I was born in the shadows of volcanoes. My life has been spent looking in craters or exploring the slopes of volcanos that could erupt. I live in the Pacific Northwest, home to volcanoes that are dead, erupted or waiting for their moment. My year of birth is 1981, meaning I missed the eruption of Mount Saint Helens by one lousy year.
As a child in Vancouver Wa, I would look at the mountain crater from my elementary school playground and long to see a plume of ash rising from the ragged rim. One morning, my friend and I saw what we thought was an eruption, but it turned out to be a cloud, drifting from behind the sawed-off peak. Even today, volcanoes immediately get watched a bit more intently that non-volcanic peaks. I envision an eruption, how it would look and what type it would be.
While I might not see one in my lifetime, I am now part of a generation of adults who has the world at out finger-tips. With the simple swiping of my hand, I can travel the world and witness eruptions as they happen. What was once only seen on the pages of National Geographic, is now accessible on my phone while I drink a cup of coffee.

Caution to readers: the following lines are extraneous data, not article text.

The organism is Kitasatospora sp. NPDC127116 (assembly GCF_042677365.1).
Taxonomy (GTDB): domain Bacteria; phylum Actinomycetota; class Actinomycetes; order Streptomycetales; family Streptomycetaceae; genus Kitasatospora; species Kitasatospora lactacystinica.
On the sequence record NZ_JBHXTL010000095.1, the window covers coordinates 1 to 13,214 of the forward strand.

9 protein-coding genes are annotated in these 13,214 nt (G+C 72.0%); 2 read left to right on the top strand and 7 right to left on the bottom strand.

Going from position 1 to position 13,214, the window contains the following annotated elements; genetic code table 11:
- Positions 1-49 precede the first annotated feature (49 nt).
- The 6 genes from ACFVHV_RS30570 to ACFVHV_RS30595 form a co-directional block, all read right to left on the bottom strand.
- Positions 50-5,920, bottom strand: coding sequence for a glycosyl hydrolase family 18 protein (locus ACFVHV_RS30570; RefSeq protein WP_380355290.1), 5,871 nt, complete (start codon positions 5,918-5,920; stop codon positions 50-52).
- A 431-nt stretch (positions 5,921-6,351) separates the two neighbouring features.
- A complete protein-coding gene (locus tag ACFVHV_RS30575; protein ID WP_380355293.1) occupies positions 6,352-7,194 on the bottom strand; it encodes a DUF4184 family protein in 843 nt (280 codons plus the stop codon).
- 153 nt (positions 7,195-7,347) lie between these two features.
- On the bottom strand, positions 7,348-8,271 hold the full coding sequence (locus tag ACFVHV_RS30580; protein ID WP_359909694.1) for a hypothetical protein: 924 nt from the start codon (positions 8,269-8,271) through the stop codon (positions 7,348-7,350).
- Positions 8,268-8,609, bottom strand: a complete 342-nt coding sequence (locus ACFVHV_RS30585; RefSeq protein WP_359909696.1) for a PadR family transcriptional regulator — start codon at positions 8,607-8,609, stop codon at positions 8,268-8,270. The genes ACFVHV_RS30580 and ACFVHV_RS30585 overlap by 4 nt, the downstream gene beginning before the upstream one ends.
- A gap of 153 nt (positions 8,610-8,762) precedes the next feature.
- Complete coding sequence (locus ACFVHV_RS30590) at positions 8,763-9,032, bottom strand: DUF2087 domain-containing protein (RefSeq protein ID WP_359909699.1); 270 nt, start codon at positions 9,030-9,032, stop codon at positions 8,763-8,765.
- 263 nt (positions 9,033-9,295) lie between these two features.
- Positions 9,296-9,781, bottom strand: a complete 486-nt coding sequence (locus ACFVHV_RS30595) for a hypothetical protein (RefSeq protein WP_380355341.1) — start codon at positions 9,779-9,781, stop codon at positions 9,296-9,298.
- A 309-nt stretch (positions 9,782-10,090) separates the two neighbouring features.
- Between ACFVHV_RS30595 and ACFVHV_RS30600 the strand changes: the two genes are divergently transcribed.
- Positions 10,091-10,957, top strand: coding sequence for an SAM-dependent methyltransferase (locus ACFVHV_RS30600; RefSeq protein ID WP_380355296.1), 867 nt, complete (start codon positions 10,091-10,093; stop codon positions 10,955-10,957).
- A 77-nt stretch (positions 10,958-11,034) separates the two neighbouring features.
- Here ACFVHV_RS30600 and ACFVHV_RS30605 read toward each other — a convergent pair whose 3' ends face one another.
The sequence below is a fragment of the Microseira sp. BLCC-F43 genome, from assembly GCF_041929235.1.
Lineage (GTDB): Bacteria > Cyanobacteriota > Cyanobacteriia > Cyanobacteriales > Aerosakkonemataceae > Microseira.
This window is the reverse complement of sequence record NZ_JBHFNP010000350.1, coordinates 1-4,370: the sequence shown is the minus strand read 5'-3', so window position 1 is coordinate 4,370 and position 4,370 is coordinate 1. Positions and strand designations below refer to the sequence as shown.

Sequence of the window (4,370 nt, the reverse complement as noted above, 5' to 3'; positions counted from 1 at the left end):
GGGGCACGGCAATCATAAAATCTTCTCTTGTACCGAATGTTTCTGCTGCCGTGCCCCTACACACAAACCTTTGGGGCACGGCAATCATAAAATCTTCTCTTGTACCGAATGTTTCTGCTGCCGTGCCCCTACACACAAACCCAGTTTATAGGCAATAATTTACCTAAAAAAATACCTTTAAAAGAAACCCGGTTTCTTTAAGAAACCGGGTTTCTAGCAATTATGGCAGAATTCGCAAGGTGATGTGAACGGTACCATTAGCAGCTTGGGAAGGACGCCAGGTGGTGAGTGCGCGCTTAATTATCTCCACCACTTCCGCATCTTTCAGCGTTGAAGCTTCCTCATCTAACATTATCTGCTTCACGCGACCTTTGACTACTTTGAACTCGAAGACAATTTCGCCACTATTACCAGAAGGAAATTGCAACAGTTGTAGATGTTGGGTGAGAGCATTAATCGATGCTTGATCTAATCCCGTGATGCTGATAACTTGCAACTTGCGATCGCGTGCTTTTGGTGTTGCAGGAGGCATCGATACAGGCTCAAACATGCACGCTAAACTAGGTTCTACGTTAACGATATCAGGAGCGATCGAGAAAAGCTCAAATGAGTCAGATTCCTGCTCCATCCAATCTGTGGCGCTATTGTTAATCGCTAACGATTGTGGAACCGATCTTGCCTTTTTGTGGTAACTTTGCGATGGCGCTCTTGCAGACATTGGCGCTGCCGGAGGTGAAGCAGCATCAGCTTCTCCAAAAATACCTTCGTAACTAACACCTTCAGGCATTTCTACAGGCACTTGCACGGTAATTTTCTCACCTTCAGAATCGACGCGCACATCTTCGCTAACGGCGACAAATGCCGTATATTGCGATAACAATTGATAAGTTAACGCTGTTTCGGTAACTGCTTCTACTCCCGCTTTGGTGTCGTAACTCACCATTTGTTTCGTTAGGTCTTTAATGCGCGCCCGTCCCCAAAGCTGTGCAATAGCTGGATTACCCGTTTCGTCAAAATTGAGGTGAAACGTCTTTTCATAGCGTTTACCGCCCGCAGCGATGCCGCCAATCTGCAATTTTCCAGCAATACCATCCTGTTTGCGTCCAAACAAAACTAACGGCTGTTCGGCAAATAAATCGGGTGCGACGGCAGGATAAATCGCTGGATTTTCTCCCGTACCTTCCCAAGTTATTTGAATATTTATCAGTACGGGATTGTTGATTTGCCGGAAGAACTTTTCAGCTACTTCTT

The eruption that caught my eye today was Chile’s volcano known as Villarrica. The mountain, which is a popular place to hike, climb, and ski, is also one of the world’s most active volcanoes. Despite being so active, when it is not erupting, visitors are allowed to hike up to the crater and see lava shoot out in small spurts. During this eruption, hikers are being told to stay at least 3,500 feet away.
Images like the ones below make me wonder if I will ever see an eruption firsthand. If we knew it would take no lives, I think many of us would enjoy seeing an eruption nearby. I doubt Mt Rainier, which just celebrated its 116th birthday as a National Park, will erupt in my lifetime. When it does erupt, all I know is it better be a sunny day. The world deserves to see those pictures.
Immediately after I posted the story above, I was sent a link to this video of a new island being formed in the middle of the Pacific Ocean. The video is from the Japanese Coast Guard.